Acceptance of (ASD) Autism Spectrum Disorder has become more commonplace but there is still a large gap in understanding potential factors for developing autism, possible genetic links and whether or not vaccinations can cause or contribute to developing autism. The complexities of autism and varying symptoms and responses exhibited has resulted in societal confusion, misunderstanding and children delayed in receiving an early diagnosis.
Diagnosing Autism Spectrum Disorder
- The only test available to diagnose Autism is a child’s behavioral and developmental evaluations; there aren’t any medical test or blood test to confirm an diagnosis of Autism.
- Children are typically exhibit symptoms between 18 months and 2 years.
- A diagnosis is most commonly given around the age of 4 years.
- Delayed developmental milestones within normal range may or may not indicate autism and further evaluations may be needed to conclusively diagnosis or delayed development treatment may bet started.
- Learn more at https://www.cdc.gov/ncbddd/autism/screening.html.
If a developmental evaluation presents significant autism indicators the child will be given a Comprehensive Developmental Autism Screening to evaluate behaviors and developmental milestones in relation to differing autism spectrums. The comprehensive screening is the primary diagnostic evaluation tool available in diagnosing autism early.
Autism Spectrum Disorder Behaviors
- Children and adults with ASD may be unable to point or look directly at objects.
- Autistic people may be unable to show interest in or relate to others.
- A certain percentage will show extreme interest in people but will be unable to relate.
- They may avoid eye contact especially if uncomfortable.
- Alone time is needed by some because the can become easily overly stimulated.
- It’s common to be unable to express their feeling or understand others feelings.
- Some will enjoy and want to be cuddled while others prefer not to be held or cuddled.
- Depending on the spectrum of Autism some may repeat phrases or words over and over as well as repeat actions.
- Learn more at https://www.cdc.gov/ncbddd/autism/signs.html
Individuals with autism often have social, emotional, communication delays or problems as well as different ways of learning, focusing and comprehending.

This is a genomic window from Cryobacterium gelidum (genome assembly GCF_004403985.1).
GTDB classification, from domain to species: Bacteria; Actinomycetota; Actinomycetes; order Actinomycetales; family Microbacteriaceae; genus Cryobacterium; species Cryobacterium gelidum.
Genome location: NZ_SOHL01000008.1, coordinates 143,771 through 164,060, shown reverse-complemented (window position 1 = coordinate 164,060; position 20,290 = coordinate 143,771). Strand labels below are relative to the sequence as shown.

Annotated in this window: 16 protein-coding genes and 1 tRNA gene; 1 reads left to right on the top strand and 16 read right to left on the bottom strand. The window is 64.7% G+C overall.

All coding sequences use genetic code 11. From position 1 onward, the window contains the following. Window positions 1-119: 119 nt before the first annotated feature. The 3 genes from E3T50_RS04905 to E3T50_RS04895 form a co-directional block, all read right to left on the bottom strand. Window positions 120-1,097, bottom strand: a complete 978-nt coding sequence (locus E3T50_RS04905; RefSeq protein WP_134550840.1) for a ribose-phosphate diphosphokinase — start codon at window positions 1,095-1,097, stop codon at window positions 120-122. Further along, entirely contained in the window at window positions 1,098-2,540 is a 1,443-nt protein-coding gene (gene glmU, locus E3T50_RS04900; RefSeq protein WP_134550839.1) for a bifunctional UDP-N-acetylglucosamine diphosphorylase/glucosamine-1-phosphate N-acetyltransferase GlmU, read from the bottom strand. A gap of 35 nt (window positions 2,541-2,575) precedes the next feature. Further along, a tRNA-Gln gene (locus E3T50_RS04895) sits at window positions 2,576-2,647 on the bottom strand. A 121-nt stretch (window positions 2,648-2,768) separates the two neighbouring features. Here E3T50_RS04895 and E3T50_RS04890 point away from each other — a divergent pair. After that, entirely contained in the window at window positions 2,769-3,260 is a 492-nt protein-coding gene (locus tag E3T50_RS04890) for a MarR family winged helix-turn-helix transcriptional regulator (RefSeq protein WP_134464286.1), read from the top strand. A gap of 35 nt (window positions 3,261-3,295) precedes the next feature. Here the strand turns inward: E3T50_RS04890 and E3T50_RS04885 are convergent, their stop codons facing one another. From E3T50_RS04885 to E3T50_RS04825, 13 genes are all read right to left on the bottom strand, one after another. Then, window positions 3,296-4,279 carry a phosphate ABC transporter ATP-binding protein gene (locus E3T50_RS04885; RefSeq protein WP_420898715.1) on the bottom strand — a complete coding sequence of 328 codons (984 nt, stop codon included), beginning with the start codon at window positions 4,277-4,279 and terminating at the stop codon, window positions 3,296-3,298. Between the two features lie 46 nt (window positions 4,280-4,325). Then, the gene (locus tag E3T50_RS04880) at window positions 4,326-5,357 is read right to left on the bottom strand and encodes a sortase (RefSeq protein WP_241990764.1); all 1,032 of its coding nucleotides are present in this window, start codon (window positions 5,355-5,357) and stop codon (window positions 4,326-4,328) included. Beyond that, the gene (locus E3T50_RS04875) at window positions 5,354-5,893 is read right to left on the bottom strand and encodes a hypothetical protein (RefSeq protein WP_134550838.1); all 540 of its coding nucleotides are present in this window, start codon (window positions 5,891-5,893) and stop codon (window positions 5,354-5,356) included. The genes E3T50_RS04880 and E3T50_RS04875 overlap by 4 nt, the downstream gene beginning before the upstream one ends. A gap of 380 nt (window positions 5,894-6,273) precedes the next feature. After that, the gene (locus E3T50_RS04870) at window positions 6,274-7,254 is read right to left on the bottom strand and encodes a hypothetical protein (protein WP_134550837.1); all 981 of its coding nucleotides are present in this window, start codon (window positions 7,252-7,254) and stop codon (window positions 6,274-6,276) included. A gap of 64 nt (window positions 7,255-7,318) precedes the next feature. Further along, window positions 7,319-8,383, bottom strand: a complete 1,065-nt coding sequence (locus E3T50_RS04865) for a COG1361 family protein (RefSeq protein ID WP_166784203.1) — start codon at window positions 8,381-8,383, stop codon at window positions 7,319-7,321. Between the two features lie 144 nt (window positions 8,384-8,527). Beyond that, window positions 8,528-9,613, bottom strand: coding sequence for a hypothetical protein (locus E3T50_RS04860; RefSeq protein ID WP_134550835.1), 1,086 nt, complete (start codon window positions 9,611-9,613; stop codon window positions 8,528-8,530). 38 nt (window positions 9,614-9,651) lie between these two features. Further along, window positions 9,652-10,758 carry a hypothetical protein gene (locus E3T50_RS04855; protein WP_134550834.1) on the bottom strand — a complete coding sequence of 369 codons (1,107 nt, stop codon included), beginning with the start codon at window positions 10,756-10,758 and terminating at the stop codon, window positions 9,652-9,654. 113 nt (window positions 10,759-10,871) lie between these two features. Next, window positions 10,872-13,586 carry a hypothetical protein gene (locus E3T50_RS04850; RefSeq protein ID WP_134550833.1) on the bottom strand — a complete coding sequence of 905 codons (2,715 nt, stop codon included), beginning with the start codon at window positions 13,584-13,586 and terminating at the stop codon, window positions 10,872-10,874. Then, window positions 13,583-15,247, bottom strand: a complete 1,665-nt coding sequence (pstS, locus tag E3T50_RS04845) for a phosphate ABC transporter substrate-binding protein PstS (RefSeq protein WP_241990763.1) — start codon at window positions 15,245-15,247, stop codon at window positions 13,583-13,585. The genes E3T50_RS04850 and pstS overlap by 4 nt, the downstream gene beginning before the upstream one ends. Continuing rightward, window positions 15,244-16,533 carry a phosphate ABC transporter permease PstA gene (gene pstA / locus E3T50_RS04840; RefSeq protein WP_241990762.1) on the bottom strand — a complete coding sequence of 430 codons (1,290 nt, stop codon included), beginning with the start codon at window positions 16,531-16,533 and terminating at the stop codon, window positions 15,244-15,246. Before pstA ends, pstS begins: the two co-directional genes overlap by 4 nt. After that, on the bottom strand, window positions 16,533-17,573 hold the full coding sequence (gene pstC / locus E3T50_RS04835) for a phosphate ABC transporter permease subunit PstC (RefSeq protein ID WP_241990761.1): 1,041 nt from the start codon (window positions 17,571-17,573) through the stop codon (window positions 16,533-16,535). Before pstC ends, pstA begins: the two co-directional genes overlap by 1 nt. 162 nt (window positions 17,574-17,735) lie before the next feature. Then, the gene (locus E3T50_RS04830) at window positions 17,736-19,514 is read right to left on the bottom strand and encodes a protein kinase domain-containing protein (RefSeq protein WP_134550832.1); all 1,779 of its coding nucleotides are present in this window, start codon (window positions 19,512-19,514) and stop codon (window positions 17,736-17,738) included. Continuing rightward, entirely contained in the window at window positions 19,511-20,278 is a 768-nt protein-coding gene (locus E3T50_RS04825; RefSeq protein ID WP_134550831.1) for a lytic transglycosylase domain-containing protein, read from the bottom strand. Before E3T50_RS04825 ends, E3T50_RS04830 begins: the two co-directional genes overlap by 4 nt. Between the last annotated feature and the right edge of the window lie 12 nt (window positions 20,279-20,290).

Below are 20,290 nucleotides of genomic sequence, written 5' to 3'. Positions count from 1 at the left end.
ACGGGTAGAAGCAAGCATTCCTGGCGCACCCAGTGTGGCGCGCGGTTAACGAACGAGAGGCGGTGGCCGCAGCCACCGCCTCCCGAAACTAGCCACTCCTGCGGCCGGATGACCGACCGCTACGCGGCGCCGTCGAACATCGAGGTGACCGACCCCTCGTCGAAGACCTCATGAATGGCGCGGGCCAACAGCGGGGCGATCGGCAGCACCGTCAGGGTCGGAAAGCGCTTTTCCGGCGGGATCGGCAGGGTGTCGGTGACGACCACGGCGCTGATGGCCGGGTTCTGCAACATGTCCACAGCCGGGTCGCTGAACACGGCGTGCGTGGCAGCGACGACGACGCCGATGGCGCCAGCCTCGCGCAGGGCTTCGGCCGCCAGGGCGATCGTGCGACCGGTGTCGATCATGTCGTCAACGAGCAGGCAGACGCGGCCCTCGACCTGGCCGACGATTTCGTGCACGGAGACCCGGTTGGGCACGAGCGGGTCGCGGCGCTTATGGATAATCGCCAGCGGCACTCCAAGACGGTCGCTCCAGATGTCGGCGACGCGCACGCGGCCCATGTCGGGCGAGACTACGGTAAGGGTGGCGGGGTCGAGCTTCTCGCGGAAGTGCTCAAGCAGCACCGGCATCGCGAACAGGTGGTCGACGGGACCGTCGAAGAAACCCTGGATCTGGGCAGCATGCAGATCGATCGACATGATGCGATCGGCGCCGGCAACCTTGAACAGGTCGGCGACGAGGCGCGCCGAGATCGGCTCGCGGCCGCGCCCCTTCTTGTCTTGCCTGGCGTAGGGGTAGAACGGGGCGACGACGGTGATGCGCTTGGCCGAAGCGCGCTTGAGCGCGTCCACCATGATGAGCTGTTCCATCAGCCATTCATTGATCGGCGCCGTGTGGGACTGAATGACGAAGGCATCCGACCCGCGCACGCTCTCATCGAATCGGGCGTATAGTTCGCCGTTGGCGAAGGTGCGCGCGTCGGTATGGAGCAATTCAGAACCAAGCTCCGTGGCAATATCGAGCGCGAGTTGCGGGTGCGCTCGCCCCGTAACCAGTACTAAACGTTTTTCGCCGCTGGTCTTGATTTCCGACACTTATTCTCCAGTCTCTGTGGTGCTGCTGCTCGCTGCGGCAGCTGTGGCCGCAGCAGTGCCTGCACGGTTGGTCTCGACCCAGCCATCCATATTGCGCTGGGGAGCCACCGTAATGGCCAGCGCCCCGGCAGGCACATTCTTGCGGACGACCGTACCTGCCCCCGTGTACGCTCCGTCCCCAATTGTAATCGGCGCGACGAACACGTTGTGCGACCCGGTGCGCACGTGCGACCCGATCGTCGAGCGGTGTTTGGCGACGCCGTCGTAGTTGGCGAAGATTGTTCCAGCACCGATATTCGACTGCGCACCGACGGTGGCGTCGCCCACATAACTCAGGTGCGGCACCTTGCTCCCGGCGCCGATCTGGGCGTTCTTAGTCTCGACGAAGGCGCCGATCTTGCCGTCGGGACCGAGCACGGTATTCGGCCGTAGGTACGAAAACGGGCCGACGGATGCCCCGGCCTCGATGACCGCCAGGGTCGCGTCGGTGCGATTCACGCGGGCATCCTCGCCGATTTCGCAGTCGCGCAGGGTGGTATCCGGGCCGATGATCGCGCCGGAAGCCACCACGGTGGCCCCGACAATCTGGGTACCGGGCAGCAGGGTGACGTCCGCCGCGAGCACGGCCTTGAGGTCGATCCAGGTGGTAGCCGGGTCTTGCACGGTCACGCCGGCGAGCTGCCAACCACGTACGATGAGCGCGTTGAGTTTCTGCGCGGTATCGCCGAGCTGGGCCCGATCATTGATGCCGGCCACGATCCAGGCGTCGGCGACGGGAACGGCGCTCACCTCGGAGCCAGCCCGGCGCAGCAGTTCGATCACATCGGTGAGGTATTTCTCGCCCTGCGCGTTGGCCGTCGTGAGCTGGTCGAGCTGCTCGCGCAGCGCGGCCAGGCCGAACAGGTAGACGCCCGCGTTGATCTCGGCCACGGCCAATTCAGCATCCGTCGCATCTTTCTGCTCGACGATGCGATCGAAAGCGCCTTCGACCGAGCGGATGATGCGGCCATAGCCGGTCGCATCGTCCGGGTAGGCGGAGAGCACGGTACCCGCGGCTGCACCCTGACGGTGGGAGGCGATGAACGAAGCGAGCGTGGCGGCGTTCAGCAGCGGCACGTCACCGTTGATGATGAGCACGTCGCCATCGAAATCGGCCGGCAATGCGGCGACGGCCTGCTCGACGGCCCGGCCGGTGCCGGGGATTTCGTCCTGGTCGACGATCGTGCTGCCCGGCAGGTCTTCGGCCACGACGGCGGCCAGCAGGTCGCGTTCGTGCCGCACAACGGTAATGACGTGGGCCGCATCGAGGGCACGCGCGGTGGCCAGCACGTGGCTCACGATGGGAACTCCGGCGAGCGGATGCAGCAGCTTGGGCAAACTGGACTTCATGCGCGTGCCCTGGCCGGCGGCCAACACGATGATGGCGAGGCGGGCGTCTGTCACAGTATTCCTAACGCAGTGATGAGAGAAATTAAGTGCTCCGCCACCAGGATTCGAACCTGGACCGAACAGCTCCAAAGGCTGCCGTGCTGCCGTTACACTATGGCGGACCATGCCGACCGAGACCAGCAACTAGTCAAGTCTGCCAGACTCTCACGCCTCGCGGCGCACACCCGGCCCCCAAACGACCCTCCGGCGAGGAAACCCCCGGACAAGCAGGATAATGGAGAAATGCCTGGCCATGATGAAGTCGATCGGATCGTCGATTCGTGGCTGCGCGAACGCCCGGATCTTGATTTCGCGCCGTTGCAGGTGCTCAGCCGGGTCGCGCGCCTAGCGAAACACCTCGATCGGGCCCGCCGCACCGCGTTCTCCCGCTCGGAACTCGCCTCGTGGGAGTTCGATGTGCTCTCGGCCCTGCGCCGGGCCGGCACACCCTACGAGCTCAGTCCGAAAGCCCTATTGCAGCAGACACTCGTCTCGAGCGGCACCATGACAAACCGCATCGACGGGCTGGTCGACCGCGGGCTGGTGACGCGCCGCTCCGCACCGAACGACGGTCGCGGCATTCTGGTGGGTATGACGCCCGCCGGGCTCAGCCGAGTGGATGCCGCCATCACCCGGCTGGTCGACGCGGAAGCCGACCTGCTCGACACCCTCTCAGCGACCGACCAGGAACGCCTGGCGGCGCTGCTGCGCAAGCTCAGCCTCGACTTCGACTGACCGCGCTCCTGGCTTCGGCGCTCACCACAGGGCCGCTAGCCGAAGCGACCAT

POSITIVE ATTRIBUTES OF PEOPLE WITH AUTISM
Society as a whole primarily misunderstands autism which has resulted in a negative viewpoint of the disorder instead of recognizing the positive attributes of the disorder. Contrary to popular belief individuals with autism often reflect several positive personality traits including the following:
- They will rarely tell a lie, very honest individuals.
- They can live in the moment without getting distracted because their sensory input allows them to achieve the concept of mindfulness better than those without Autism Spectrum Disorder.
- They are nonjudgemental of people, passionate in their interests, social expectations are irrelevant to people with autism and competing with others holds little importance.
- They are gifted, talented, creative, imaginative, unique and interesting.
- They can change viewpoints of those close to them by the positive impact of perception on beliefs and and expectations by providing an outlet to live for now, this moment and setting less expectations while enjoy what “is” instead of what “isn’t”.
- Learn more about positive attributes and behaviors of Autism Spectrum Disorder here: http://www.autismsupportnetwork.com/news/top-10-terrific-traits-autistic-people-92003432, http://www.lovethatmax.com/2012/08/best-things-about-autism.html
Kerry Magro, diagnosed with a spectrum of autism at the age of four, now 24 years of age, shares his story “16 Positives Of Having Autism (From Someone Who Knows)” at Love That Max Blog www.lovethatmax.com. He is quoted from the article to state the following regarding people with Autism: